A woman in Virginia is under arrest, accused of “self-aborting in the third trimester” of her pregnancy. Officially, Michelle Frances Roberts is facing felony charges of “producing abortion or miscarriage.”
This is something of an obscure law, which reports say is “rarely invoked.” The law, which dates back to the 1950s, prevents pregnant women from taking a drug or doing anything “with intent to produce an abortion or miscarriage.”
The Washington Post reports, citing the Richmond Times-Dispatch, that this law has been applied “at least once before.” Back in 2005, a state prosecuted a woman for “shooting herself in the abdomen on her due date.” In that case, a circuit court judge claimed that the law wasn’t meant to “punish expectant mothers” but to prevent others from threatening their pregnancies. This judge dismissed the charges.
In this case, police officers with search dogs uncovered the skeletal remains of a fetus in Roberts’ backyard.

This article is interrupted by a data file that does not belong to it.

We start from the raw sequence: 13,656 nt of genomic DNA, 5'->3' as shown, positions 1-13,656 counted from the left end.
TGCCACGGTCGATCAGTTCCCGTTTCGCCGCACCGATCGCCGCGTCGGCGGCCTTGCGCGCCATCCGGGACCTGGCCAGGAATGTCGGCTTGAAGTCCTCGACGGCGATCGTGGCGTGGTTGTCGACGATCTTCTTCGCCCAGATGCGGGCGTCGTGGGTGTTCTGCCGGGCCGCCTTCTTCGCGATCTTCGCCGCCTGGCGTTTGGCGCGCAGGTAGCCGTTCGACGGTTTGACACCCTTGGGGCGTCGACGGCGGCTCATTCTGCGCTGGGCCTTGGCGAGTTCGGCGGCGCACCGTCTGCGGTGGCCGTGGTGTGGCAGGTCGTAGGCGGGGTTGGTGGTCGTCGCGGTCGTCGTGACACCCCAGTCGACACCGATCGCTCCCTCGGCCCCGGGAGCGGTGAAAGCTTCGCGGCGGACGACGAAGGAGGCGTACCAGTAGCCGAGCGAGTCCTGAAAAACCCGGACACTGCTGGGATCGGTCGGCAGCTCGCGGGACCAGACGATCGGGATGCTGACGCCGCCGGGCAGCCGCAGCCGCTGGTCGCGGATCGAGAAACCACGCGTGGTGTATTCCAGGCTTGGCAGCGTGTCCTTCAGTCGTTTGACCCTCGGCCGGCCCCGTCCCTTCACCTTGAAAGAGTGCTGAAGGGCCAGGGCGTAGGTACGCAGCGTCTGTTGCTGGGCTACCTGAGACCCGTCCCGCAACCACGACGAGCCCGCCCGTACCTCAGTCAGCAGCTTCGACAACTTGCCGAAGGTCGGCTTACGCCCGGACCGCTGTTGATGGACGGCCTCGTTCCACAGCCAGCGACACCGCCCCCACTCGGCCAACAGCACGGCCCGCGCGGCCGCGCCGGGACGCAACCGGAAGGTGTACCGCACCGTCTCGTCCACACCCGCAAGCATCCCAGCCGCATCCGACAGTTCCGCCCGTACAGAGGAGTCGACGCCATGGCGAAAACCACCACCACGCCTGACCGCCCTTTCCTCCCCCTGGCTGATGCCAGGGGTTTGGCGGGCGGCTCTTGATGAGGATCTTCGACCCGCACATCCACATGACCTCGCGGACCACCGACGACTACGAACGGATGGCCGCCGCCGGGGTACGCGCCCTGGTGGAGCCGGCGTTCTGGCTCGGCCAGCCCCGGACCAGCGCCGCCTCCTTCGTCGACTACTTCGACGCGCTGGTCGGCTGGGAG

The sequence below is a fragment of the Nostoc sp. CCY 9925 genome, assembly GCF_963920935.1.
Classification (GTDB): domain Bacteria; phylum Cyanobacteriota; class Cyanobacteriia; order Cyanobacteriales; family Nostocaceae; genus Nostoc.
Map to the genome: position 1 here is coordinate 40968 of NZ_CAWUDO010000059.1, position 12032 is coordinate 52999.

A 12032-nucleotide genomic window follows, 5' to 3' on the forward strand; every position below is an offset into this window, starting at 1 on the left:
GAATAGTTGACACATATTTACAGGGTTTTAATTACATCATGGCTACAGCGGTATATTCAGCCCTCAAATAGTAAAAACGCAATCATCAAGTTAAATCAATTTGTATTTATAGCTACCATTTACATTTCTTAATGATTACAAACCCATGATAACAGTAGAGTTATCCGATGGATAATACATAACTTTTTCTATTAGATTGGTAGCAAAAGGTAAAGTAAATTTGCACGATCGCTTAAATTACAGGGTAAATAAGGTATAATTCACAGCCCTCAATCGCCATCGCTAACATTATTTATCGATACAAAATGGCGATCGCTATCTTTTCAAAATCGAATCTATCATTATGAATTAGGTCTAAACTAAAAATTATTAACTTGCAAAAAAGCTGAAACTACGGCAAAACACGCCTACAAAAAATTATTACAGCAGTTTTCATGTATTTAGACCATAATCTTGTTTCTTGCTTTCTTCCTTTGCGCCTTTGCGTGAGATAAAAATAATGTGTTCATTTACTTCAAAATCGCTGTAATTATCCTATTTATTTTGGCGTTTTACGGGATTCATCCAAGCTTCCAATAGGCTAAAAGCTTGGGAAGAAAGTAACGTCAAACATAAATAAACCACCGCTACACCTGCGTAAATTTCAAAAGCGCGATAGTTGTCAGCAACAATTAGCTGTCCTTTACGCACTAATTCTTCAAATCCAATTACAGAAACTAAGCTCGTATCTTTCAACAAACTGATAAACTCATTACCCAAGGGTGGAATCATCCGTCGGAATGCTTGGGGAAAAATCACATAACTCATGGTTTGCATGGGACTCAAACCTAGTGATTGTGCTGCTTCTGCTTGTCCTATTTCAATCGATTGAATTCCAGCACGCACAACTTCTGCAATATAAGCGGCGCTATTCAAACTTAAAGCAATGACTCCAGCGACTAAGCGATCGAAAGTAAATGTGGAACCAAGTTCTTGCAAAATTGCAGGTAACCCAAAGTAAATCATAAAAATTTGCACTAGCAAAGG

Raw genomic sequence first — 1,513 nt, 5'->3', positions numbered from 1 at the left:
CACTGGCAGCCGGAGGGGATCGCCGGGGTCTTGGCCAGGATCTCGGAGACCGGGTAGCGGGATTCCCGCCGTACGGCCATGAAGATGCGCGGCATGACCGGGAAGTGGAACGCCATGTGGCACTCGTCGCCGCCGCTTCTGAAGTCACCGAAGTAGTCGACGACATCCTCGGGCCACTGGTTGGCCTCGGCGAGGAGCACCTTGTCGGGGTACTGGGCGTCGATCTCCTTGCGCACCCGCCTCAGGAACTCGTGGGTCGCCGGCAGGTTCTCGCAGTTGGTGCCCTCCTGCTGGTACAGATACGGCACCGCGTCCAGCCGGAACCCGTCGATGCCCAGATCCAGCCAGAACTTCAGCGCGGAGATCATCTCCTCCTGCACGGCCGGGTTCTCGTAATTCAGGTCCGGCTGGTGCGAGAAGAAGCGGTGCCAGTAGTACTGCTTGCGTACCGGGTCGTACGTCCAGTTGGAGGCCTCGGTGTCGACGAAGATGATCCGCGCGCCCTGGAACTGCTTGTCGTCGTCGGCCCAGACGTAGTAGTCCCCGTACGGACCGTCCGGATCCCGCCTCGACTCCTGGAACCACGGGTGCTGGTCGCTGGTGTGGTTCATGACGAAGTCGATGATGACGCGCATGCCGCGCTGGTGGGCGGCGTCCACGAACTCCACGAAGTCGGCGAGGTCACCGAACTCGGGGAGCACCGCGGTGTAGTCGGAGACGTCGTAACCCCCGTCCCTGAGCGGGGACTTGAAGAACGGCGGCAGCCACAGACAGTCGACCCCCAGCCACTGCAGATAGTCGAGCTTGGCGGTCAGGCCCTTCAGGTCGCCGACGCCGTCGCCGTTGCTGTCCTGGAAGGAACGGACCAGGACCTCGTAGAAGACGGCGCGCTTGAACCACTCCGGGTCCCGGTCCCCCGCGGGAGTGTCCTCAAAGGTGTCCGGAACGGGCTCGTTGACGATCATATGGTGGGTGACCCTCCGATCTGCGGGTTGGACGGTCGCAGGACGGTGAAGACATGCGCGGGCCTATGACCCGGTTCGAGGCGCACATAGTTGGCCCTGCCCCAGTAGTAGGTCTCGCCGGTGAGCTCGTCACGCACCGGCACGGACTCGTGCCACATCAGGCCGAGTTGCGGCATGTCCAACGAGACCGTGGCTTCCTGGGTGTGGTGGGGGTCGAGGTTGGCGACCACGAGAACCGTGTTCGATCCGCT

She’s denying the charges. She reportedly told investigators that she did give birth in the house, but the baby boy died shortly thereafter and she buried him in the yard.
Women’s rights groups in Virginia are also taking up Roberts’ case. Gail Deady, a legal fellow for the Virginia ACLU, told reporters that in this case she’s concerned about what prosecution against Roberts could mean: “It could mean anyone who has a miscarriage could be subjected to an investigation by police and thrown in jail.”
But the family of the deceased child’s father doesn’t think this was a natural miscarriage, and court records show it was Roberts’ boyfriend’s mother who asked police to investigate. This is where things get complicated and the case includes a lot of he-said-she-said and even threats between the people involved—two of whom died while the whole thing was going on. But basically, the timing doesn’t line up from when Roberts and her boyfriend told family they were expecting and when she no longer appeared pregnant.
Roberts and her attorneys are due in court Monday for an update on the charges, the pending trial, etc.